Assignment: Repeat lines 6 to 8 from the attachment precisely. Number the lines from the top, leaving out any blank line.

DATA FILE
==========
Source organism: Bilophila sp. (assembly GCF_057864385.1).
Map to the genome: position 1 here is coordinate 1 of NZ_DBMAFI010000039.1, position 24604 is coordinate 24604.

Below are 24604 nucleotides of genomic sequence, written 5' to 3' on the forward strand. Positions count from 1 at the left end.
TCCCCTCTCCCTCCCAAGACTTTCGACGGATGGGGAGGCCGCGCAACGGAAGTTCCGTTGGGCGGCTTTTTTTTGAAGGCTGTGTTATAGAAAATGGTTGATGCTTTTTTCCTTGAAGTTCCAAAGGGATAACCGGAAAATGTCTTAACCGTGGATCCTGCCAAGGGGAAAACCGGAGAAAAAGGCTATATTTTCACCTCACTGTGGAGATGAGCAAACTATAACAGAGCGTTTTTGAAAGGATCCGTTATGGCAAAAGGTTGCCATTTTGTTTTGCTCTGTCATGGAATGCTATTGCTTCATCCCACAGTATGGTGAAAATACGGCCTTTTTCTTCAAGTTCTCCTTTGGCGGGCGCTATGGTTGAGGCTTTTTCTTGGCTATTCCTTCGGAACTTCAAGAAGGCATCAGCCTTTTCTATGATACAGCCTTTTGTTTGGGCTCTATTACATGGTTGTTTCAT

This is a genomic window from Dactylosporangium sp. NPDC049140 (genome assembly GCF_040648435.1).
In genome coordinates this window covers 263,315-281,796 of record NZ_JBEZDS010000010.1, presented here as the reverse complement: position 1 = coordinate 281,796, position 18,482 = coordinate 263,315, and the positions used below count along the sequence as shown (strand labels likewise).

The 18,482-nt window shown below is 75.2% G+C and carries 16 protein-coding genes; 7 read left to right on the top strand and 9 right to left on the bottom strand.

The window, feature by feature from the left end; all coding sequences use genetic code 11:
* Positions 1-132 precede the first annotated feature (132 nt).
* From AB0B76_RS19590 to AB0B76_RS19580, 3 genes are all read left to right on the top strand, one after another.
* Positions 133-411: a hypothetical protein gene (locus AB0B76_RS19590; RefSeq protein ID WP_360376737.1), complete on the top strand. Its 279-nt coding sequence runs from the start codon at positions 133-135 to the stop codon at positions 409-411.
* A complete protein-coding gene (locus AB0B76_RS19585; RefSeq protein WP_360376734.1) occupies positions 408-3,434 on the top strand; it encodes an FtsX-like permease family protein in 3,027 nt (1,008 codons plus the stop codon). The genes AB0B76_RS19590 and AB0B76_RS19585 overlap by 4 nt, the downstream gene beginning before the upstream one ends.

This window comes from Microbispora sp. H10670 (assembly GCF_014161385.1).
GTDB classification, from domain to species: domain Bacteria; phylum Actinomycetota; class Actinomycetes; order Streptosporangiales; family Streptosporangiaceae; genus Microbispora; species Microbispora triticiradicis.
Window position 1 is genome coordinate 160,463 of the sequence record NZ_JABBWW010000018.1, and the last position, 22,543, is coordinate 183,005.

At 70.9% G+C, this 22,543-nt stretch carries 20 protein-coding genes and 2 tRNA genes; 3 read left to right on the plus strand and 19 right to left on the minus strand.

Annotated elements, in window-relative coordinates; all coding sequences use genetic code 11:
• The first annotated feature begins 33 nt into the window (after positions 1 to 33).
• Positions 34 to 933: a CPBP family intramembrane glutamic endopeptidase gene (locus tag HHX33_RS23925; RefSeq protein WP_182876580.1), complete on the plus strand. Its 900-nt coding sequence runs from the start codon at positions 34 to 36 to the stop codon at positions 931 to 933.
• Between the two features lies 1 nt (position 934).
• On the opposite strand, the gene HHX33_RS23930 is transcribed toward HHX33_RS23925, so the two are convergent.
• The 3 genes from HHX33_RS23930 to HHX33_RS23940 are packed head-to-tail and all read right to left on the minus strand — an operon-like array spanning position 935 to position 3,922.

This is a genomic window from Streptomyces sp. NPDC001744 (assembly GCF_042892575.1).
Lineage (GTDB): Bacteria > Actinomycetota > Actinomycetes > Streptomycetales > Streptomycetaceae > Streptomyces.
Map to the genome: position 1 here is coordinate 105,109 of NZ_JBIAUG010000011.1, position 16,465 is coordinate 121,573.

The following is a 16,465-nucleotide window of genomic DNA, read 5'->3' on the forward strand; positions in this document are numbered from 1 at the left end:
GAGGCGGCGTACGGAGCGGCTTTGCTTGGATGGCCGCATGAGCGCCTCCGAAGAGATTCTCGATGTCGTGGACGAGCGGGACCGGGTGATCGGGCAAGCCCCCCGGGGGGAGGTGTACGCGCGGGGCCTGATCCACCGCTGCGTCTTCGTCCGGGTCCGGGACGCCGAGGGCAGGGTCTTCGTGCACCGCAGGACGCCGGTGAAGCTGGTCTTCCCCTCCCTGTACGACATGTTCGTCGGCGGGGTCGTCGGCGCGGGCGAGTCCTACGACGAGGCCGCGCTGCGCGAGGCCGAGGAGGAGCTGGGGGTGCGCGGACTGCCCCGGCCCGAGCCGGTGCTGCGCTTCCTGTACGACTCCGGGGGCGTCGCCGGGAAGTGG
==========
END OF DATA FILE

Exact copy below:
In genome coordinates this window covers 263,315-281,796 of record NZ_JBEZDS010000010.1, presented here as the reverse complement: position 1 = coordinate 281,796, position 18,482 = coordinate 263,315, and the positions used below count along the sequence as shown (strand labels likewise).

The 18,482-nt window shown below is 75.2% G+C and carries 16 protein-coding genes; 7 read left to right on the top strand and 9 right to left on the bottom strand.

The window, feature by feature from the left end; all coding sequences use genetic code 11: